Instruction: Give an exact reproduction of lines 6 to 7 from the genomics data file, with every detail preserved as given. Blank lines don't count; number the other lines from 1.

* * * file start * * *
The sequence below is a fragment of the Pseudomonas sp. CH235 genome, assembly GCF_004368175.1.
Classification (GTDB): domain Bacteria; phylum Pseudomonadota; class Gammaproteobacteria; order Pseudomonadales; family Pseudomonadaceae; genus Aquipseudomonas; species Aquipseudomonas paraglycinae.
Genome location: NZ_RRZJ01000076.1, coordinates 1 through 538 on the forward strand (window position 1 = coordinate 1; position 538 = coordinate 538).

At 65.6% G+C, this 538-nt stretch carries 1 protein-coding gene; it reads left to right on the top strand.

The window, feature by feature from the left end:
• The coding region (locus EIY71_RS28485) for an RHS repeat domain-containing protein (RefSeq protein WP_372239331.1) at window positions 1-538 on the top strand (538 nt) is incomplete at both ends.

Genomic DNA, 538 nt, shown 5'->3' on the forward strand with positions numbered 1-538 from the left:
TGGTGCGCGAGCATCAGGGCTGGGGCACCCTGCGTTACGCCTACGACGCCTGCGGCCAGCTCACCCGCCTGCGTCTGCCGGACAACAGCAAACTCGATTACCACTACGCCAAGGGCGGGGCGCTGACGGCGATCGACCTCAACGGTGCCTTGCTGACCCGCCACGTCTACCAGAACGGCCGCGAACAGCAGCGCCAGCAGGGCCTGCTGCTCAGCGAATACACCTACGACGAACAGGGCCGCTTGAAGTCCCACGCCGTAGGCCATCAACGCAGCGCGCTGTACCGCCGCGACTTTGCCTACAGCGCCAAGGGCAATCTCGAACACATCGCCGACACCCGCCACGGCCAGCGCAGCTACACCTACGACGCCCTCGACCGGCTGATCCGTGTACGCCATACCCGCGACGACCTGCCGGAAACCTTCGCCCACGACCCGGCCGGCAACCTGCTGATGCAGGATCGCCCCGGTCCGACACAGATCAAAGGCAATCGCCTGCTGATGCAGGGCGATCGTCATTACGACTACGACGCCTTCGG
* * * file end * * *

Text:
• The coding region (locus EIY71_RS28485) for an RHS repeat domain-containing protein (RefSeq protein WP_372239331.1) at window positions 1-538 on the top strand (538 nt) is incomplete at both ends.

Genomic DNA, 538 nt, shown 5'->3' on the forward strand with positions numbered 1-538 from the left: